4. Create test action method

    5. Create test view page – Index2.cshtml

    Now, let's start up the above sample and enter the url http://localhost:portnumber/product/index2. And then, populate some data. Note in the 'Price' field we fill in the number 123,345. Without the above custom value provider support, when you click the button "Save" you will see an error message "The value '123,345' is not valid for Price". Using our custom value provider, when you click the button "Save" we will see it changes to "123345", i.e. accepted by the server side. Figure 7 below shows the case using our custom value provider (two snapshots merged).

    Figure 7: The custom value provider in action

    The custom value provider in action

    By the way, for the cookie related custom value provider, you can refer to a good blog at http://www.dotnetguy.co.uk/post/2010/03/07/ASPNET-MVC-working-smart-with-cookies-e28093-Custom-ValueProvider.aspx.

    Summary

    In this article, we've explored the four important existing services, i.e. model metadata provider, model binders, model validation providers, value providers, related new support in ASP.NET MVC 3. In detail, we created four related custom services. During the course, we learned the early static registration mode and especially the dynamic mode via the newly-introduced dependency resolver. As said at the beginning of this article, almost anything can be extended using DI in ASP.NET MVC 3, which opens many too opportunities to developers. One last word is the techniques explained in this article are still around a pre-release version - specific technical details may change before the final release of ASP.NET MVC 3. So, just for your reference.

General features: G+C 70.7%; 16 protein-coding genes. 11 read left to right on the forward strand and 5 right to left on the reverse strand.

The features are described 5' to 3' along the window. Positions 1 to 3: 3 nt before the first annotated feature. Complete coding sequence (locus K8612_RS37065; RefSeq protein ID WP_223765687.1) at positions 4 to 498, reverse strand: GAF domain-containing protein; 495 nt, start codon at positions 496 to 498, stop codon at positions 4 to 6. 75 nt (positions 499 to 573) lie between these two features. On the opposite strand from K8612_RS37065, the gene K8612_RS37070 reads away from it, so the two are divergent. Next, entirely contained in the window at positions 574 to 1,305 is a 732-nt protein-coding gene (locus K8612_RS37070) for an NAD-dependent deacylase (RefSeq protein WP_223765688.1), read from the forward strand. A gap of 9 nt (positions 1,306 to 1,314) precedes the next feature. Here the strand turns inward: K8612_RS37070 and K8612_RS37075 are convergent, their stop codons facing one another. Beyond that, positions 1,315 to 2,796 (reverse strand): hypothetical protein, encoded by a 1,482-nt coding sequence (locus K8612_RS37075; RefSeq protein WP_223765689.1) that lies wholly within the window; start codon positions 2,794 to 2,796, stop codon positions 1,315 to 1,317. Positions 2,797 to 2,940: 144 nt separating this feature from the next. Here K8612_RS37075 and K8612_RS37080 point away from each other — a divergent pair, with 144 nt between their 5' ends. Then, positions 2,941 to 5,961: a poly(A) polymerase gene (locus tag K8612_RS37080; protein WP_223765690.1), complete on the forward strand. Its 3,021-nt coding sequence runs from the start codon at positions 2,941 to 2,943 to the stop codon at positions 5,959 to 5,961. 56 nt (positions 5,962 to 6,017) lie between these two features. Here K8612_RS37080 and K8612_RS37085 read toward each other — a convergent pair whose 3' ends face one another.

The Experience ASP.NET MVC 3 Beta series

  • Part 1 In the coming ASP.NET MVC 3.0 a lot of new good things will be added or enhanced. In this article, we are going to focus upon the new view engine Razor to see how it will simplify the view design.